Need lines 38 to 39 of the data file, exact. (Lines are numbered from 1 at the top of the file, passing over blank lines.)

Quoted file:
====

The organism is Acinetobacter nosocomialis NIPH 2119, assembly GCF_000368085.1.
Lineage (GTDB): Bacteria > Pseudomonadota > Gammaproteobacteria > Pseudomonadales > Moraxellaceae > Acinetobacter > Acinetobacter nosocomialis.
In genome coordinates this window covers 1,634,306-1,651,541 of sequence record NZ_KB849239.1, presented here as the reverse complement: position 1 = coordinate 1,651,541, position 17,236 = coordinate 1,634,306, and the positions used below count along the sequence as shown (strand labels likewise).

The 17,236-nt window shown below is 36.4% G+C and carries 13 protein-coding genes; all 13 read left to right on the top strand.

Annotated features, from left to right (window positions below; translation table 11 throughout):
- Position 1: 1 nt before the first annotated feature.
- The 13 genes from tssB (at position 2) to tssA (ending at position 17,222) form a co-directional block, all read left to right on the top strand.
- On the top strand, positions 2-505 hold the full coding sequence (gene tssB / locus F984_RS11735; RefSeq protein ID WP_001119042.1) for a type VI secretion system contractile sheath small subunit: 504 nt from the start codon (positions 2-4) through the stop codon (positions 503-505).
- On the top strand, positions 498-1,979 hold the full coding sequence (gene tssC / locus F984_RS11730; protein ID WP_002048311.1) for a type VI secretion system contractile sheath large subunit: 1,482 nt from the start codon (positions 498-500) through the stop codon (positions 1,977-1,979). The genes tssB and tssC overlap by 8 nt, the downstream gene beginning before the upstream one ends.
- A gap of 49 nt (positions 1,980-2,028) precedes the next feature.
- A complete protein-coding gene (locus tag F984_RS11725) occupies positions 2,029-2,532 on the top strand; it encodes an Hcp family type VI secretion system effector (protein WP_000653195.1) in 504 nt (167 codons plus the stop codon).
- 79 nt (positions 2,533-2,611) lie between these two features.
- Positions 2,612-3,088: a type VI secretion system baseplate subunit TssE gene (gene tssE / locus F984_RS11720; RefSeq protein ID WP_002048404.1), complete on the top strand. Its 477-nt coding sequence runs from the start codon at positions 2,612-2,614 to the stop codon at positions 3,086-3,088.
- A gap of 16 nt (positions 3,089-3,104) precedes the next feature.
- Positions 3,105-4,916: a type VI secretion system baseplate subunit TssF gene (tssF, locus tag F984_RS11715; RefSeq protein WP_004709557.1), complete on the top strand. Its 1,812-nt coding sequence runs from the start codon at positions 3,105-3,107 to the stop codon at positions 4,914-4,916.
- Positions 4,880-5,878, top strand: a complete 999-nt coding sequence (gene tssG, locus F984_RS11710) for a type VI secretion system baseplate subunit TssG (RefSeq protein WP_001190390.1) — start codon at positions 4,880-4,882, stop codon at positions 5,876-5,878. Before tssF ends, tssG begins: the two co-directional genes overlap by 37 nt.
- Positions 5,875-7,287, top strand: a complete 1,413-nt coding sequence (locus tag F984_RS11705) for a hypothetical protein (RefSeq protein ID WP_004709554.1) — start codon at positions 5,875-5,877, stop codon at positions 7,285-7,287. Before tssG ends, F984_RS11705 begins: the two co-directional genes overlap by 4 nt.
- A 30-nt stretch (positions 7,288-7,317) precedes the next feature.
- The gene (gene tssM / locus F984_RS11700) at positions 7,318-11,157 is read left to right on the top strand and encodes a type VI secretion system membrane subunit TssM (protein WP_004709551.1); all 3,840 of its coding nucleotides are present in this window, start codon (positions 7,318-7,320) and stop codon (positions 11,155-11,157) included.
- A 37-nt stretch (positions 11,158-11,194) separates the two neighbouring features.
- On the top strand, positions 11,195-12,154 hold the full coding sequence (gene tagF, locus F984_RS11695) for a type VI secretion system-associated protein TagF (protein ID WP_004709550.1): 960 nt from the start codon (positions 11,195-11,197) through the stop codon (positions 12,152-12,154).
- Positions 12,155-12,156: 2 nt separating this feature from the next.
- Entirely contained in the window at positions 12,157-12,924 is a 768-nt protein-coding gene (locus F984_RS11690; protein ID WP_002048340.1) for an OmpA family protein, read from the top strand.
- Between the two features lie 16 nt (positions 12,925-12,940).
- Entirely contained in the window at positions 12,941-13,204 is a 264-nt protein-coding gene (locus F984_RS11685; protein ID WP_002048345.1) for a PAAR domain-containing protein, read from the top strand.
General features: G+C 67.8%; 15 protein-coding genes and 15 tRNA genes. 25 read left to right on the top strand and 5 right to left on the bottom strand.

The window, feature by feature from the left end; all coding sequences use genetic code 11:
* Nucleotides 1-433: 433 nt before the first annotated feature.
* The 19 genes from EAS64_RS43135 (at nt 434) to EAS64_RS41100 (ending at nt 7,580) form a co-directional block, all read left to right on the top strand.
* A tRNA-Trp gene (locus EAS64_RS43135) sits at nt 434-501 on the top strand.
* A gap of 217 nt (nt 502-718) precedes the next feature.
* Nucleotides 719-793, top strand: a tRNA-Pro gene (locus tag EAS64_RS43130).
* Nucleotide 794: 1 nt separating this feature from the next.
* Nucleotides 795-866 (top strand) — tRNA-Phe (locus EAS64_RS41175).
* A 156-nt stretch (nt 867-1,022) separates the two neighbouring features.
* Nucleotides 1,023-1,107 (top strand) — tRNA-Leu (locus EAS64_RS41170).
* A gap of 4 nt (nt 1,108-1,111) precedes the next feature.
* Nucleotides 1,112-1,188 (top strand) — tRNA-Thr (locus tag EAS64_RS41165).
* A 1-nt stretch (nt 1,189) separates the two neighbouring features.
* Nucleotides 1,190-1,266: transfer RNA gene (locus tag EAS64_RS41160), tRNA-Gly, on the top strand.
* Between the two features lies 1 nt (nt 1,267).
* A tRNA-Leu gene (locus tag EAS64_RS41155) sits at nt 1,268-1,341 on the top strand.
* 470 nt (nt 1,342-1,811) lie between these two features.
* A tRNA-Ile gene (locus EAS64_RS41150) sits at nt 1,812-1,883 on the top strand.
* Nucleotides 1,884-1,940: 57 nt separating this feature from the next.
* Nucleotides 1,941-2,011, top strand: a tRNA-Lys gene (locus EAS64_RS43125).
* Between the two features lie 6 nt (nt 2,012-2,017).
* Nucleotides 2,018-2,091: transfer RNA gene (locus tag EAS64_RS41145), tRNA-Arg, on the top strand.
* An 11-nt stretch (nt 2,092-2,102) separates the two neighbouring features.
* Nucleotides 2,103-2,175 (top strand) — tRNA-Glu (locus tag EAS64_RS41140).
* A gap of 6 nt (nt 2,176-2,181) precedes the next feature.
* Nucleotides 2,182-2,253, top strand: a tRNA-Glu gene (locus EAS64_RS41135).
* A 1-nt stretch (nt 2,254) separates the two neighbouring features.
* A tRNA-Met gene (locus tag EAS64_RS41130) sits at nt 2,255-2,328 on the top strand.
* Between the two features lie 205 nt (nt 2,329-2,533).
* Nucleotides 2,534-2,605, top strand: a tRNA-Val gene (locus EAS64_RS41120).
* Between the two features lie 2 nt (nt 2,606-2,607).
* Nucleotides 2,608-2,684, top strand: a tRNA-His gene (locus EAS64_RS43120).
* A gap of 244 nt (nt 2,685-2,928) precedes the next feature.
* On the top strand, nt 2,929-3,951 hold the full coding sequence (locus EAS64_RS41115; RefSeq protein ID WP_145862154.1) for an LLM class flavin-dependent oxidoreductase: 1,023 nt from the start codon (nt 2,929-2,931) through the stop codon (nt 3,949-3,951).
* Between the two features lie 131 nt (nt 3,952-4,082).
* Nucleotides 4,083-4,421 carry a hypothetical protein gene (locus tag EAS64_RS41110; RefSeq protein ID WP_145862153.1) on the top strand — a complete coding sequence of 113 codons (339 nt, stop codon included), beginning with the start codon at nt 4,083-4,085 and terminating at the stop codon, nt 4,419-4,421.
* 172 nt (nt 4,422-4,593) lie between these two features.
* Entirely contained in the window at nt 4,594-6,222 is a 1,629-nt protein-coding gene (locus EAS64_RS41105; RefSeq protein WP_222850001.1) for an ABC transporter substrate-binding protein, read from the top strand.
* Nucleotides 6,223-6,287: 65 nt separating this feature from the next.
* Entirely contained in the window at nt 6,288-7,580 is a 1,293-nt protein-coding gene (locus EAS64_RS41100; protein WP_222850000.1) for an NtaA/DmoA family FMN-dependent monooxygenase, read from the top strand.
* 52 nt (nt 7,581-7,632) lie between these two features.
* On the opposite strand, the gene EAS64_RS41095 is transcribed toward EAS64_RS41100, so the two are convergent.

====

* Nucleotides 1,112-1,188 (top strand) — tRNA-Thr (locus tag EAS64_RS41165).
* A 1-nt stretch (nt 1,189) separates the two neighbouring features.